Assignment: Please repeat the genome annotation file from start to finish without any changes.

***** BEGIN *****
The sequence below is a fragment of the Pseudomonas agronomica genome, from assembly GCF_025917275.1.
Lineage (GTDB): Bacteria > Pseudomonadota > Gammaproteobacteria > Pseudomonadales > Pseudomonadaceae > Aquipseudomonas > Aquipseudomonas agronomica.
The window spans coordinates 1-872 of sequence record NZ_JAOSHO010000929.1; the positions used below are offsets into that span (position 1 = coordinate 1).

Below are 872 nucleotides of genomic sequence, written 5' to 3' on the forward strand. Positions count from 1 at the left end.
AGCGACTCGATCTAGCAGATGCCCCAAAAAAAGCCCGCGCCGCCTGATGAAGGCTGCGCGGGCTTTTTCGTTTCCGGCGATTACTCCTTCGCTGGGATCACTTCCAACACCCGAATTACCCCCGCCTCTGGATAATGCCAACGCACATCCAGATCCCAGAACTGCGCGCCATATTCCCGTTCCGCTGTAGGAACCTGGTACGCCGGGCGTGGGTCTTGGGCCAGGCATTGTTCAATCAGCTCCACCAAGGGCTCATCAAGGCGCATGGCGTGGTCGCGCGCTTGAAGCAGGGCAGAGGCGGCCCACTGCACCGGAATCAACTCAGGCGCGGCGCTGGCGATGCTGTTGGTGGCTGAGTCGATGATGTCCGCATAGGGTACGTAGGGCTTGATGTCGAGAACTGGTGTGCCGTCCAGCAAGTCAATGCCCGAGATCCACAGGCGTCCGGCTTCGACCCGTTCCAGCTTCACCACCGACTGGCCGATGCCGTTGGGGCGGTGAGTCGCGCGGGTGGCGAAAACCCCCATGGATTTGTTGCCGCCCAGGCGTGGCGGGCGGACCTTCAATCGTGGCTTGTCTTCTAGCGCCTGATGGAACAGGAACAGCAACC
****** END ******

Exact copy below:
The sequence below is a fragment of the Pseudomonas agronomica genome, from assembly GCF_025917275.1.
Lineage (GTDB): Bacteria > Pseudomonadota > Gammaproteobacteria > Pseudomonadales > Pseudomonadaceae > Aquipseudomonas > Aquipseudomonas agronomica.
The window spans coordinates 1-872 of sequence record NZ_JAOSHO010000929.1; the positions used below are offsets into that span (position 1 = coordinate 1).

Below are 872 nucleotides of genomic sequence, written 5' to 3' on the forward strand. Positions count from 1 at the left end.
AGCGACTCGATCTAGCAGATGCCCCAAAAAAAGCCCGCGCCGCCTGATGAAGGCTGCGCGGGCTTTTTCGTTTCCGGCGATTACTCCTTCGCTGGGATCACTTCCAACACCCGAATTACCCCCGCCTCTGGATAATGCCAACGCACATCCAGATCCCAGAACTGCGCGCCATATTCCCGTTCCGCTGTAGGAACCTGGTACGCCGGGCGTGGGTCTTGGGCCAGGCATTGTTCAATCAGCTCCACCAAGGGCTCATCAAGGCGCATGGCGTGGTCGCGCGCTTGAAGCAGGGCAGAGGCGGCCCACTGCACCGGAATCAACTCAGGCGCGGCGCTGGCGATGCTGTTGGTGGCTGAGTCGATGATGTCCGCATAGGGTACGTAGGGCTTGATGTCGAGAACTGGTGTGCCGTCCAGCAAGTCAATGCCCGAGATCCACAGGCGTCCGGCTTCGACCCGTTCCAGCTTCACCACCGACTGGCCGATGCCGTTGGGGCGGTGAGTCGCGCGGGTGGCGAAAACCCCCATGGATTTGTTGCCGCCCAGGCGTGGCGGGCGGACCTTCAATCGTGGCTTGTCTTCTAGCGCCTGATGGAACAGGAACAGCAACC